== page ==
CCSPA is involved in over 80 files that directly or indirectly impact our members. We are the premier association for consumer products and our ability to advocate for our industry speaks volumes. These are just a few examples for your perusal. If you require more information, please call Shannon Coombs, CCSPA President, at 613-232-6616, ext. 11.
Federal Government’s Chemicals Management Plan (CMP)
In 1999, the Canadian Environmental Protection Act (CEPA) required that the 23,000 substances on the Domestic Substances List (DSL) be categorized by 2006 and subject to a Screening Level Risk Assessment (SLRA), if warranted. On December 9, 2006, Prime Minister Stephen Harper announced the government’s new Chemicals Management Plan (CMP). In October 2011, the Government announced the renewal of the CMP at the Annual CCSPA Government Interface. Now we have started the CMP this year – and we have over ~ 500 business critical substances on the list! The next renewal is anticipated in early spring 2016. CCSPA is extremely active on all aspects of this important file and we are working hard to ensure our industry and our substances are supported and defended. CCSPA advocates for:
Globally Harmonized System of Classification and Labelling of Chemicals
Over the past 3 years, CCSPA has been working with Health Canada, the provinces and stakeholders on the harmonization of the regulations with OSHA on GHS. On February 11, 2015, the final regulation was published; and the transition that CCSPA had proposed to meet the needs of all industry was adopted. CCSPA has worked tirelessly to ensure that the guidance for industry was posted prior to the implementation deadline of 2017 and it was! We are working with senior officials to retain the use of concentration ranges so that the protection of confidential business information is not subject to the costly and lengthy review under the Hazardous Materials Information Review Act. CCSPA is your go to association on this file!
Volatile Organic Compounds
Volatile Organic Compounds (VOCs) were declared toxic under CEPA as precursors to ground-level ozone, a component of smog. They have been added to Schedule 1 of CEPA, the Toxic Substances List, and will undergo mandatory risk management as determined by Environment Canada. CCSPA has been actively engaged with Environment Canada to ensure the proposed regulations published in Canada Gazette, Part I, are harmonized with our major trading partner. In January 2013, a new draft consultation on the future regulations was published for comment. We have been successful in working with Environment Canada to ensure that the appropriate products are included and/or exempted in the proposed regulation, with the correct allowable VOC levels, to ensure harmonization. CCSPA is your go to association on this file!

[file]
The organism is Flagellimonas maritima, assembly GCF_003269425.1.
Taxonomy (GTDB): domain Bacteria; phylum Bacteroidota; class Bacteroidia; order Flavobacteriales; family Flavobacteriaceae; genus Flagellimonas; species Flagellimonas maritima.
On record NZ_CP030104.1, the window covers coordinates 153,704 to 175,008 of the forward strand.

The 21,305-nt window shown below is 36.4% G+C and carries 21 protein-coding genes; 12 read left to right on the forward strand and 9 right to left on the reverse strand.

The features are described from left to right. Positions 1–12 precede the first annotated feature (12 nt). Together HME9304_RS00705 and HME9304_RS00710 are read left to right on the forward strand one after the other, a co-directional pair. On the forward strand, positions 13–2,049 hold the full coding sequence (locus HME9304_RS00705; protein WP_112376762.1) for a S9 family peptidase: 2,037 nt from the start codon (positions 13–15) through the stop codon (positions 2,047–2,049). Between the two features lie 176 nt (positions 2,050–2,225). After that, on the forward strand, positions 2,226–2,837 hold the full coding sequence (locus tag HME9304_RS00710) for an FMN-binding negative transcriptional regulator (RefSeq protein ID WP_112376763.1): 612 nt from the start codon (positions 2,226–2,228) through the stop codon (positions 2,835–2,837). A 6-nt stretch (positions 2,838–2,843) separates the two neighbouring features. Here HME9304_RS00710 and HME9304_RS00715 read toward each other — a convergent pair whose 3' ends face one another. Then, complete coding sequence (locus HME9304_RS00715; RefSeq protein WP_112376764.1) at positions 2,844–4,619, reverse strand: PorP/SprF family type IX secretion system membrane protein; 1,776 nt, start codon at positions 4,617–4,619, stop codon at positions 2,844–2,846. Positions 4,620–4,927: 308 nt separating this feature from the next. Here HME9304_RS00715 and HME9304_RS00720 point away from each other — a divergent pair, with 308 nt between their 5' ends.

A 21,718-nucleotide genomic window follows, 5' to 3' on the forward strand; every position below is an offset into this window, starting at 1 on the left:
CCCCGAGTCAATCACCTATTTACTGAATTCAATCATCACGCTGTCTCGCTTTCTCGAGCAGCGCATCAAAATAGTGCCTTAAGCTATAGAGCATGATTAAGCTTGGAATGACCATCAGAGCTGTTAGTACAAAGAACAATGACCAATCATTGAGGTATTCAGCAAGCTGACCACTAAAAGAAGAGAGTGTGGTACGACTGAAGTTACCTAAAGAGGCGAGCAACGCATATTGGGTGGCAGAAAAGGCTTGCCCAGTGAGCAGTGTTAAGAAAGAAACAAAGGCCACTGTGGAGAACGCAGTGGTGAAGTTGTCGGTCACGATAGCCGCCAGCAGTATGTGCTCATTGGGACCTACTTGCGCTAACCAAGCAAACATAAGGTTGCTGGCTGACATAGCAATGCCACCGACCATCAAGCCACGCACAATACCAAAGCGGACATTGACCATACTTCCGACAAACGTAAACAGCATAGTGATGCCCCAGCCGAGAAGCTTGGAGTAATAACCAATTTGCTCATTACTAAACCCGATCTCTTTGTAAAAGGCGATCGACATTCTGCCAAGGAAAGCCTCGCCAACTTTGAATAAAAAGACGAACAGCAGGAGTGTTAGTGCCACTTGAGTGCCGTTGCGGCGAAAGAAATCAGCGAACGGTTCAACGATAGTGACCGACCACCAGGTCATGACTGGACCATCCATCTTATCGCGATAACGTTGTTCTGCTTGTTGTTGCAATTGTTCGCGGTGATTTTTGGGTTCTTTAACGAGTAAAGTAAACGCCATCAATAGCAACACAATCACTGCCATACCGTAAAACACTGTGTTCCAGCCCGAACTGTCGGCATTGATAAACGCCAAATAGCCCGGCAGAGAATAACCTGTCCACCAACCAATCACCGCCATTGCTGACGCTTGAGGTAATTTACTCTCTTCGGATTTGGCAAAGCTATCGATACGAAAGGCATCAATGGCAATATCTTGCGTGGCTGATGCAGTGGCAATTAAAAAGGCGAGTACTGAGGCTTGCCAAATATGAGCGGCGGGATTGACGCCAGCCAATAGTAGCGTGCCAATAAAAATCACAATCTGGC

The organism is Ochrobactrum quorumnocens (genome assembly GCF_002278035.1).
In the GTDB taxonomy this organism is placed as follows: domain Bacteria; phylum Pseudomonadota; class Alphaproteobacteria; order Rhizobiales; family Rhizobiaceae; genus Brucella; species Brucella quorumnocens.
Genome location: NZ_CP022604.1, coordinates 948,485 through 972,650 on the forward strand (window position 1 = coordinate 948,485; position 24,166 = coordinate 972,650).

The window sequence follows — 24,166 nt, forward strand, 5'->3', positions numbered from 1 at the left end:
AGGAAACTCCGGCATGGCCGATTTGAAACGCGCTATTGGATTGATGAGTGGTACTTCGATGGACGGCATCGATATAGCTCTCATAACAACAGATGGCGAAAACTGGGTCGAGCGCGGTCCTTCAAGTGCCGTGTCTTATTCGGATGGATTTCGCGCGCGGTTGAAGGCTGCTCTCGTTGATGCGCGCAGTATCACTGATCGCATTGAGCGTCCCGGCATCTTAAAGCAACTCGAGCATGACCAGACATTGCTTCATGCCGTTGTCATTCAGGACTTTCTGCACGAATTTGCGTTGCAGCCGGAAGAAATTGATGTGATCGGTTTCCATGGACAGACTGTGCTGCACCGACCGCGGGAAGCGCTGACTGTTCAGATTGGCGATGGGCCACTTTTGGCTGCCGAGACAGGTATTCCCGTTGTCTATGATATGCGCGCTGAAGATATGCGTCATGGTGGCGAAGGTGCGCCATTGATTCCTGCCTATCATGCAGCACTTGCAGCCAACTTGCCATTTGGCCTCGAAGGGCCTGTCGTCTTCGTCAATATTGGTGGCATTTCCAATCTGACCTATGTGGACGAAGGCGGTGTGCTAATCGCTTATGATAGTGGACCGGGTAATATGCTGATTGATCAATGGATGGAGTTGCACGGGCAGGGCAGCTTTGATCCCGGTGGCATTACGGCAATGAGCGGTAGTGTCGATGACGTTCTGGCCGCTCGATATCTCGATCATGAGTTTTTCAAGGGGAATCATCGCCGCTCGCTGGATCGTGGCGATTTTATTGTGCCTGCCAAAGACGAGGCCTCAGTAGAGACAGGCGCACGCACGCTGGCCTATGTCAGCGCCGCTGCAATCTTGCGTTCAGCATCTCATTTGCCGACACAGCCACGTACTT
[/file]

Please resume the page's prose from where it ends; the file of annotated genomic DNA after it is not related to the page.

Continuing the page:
“CCSPA is the premier association for chemical specialty products. Their knowledge of regulations and legislation is exceptional and they are always ahead of the curve on new plans and policies from regulators, which enables our industry to be proactive in working with Government”.
The Pest Control Products Act and RegulationsThe new Pest Control Products Act (PCPA) received Royal Assent on December 12, 2002, and a Parliamentary Review was conducted in 2015. CCSPA appeared before the Parliamentary Committee to discuss the issues facing the PMRA. In 2015, CCSPA was requested to be part of the Auditor General’s Advisory Committee on pesticides for their 2016 audit; and our products were not impacted. CCSPA is committed to working with the PMRA to ensure the provincial governments who have taken action on pest control products do so based on science, to ensuring adequate funding for the Agency, that communication is a key strategic driver, and that future cost recovery regime results in faster timelines for Category C submissions. The PMRA is currently conducting a review of all PCPA regulations and we expect changes to be proposed in 2017.
Bureau of Chemical Safety, Food Directorate
CCSPA members raised concerns in early 2010 regarding the review process for consumer products that go through the Canadian Food Inspection Agency’s (CFIA) Non-Food Chemical and Container Integrity Programs for the safe use of Incidental Additives such as non-food chemical products. CFIA is no longer responsible for the process but Health Canada continues to provide this service. Manufacturers wishing to sell products for use in food establishments can submit an incidental additive submission form for formal approval of their product by Health Canada. Currently, this process can take 6 months to 3 years; and the onerous timelines are causing problems for manufacturers. You can also provide a letter of self-attestation.
In an effort to improve the existing Non-Food Chemical and Container Integrity Programs for the safe use of Incidental Additives for our members, CCSPA is working with Health Canada’s Bureau of Chemical Safety, Food Directorate (BCS FD) to help develop a predictable, timely, and transparent review process for Letters of No-Objection (LONO) and the iLONO process for processing aids.
Consumer Health Products Framework – now called the Self Care Framework
In June 2016, Health Canada proposed a new Self Care Framework for low risk products. Disinfectants and sanitizers were scoped out and have their own parallel process. CCSPA continues to work with the Natural and Non-Prescription Health Products Directorate to develop the framework and achieve operational improvements as well. This is a key file for CCSPA in 2017!